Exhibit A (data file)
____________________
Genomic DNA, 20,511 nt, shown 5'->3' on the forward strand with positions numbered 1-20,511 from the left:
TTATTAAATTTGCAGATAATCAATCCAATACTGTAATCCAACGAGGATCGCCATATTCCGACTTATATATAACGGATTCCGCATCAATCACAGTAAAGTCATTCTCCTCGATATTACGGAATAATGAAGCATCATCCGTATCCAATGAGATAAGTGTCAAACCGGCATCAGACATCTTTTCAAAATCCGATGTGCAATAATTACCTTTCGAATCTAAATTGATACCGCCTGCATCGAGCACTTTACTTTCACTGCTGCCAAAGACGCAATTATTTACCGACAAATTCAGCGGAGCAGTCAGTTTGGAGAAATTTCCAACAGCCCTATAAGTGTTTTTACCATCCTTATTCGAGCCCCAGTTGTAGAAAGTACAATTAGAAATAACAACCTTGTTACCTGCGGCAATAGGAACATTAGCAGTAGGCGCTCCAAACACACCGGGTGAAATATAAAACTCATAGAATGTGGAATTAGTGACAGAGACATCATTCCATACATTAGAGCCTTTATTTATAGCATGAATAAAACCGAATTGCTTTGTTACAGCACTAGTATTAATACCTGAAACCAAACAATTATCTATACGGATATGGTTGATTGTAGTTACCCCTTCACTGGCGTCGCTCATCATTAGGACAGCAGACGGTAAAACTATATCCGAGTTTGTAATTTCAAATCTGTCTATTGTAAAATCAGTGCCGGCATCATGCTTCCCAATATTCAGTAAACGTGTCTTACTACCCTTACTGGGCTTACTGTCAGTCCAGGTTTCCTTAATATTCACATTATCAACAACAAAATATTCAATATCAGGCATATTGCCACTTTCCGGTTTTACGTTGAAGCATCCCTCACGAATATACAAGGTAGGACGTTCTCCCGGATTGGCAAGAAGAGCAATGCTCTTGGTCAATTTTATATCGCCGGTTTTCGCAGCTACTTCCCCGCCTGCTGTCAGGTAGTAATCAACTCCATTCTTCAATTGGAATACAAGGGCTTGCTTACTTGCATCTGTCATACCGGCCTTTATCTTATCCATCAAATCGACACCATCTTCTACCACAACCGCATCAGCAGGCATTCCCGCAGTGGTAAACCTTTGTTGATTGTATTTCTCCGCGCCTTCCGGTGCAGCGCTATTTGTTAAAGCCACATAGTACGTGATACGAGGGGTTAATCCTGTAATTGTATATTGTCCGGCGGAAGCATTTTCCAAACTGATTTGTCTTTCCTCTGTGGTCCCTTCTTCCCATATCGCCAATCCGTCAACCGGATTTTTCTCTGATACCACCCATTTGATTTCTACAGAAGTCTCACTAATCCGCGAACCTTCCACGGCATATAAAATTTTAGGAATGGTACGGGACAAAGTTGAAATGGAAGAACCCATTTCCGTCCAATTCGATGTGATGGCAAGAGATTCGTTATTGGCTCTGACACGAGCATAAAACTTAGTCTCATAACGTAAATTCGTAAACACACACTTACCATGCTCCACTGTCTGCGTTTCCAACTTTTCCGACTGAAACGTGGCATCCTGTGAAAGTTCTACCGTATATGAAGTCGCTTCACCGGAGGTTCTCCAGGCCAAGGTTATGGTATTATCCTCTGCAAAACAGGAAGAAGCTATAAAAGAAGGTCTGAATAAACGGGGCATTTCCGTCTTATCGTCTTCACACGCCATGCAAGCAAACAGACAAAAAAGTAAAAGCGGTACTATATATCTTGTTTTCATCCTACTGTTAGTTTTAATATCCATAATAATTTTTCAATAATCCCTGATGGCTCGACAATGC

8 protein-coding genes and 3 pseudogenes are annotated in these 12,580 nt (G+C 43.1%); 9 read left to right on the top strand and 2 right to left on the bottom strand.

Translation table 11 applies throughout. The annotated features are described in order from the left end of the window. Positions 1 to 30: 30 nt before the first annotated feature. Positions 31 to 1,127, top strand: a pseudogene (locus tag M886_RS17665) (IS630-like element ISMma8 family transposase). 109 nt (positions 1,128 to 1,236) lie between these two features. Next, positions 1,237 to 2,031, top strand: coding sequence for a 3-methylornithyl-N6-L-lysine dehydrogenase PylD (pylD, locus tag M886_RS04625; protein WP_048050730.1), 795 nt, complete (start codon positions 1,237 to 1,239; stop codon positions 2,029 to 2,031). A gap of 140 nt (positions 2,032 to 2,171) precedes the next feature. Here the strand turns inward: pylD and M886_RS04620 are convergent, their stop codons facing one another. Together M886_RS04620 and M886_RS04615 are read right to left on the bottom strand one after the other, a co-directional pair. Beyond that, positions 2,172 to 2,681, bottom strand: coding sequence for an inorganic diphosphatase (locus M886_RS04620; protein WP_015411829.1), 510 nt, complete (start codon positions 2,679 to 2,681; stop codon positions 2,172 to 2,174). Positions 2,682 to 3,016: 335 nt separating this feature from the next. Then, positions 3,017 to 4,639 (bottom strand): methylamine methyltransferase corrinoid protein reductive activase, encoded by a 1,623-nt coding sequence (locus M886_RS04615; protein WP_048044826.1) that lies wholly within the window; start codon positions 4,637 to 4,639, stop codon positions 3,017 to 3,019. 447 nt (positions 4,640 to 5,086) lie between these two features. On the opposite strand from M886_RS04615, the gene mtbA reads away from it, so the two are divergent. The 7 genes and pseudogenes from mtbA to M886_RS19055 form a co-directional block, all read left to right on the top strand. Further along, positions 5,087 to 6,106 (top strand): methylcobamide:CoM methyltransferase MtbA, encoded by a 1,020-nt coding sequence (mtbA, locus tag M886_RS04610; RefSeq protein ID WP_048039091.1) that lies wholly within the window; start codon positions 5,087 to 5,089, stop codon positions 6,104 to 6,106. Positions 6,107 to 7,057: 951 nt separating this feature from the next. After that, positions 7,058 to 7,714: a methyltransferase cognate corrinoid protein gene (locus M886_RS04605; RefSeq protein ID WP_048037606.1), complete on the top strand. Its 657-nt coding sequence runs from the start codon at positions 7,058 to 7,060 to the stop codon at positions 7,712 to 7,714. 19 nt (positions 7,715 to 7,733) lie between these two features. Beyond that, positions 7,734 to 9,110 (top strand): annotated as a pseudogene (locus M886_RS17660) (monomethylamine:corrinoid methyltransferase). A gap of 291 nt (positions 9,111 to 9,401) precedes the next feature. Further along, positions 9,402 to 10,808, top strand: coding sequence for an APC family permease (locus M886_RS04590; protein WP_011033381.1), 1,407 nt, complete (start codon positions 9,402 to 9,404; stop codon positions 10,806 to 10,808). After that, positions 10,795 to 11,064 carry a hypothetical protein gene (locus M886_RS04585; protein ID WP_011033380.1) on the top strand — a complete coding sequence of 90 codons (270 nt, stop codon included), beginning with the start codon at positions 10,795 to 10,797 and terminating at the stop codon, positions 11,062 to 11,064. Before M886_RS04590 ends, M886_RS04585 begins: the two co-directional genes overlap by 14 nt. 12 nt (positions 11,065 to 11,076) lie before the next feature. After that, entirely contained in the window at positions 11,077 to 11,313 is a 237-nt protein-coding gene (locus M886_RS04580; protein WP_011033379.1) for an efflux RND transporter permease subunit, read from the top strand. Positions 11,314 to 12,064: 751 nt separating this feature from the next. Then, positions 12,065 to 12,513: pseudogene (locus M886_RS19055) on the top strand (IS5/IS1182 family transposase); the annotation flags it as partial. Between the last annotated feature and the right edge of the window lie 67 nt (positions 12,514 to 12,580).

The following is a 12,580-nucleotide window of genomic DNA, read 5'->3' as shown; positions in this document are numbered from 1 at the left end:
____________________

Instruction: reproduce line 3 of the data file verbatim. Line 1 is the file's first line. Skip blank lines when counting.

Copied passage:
8 protein-coding genes and 3 pseudogenes are annotated in these 12,580 nt (G+C 43.1%); 9 read left to right on the top strand and 2 right to left on the bottom strand.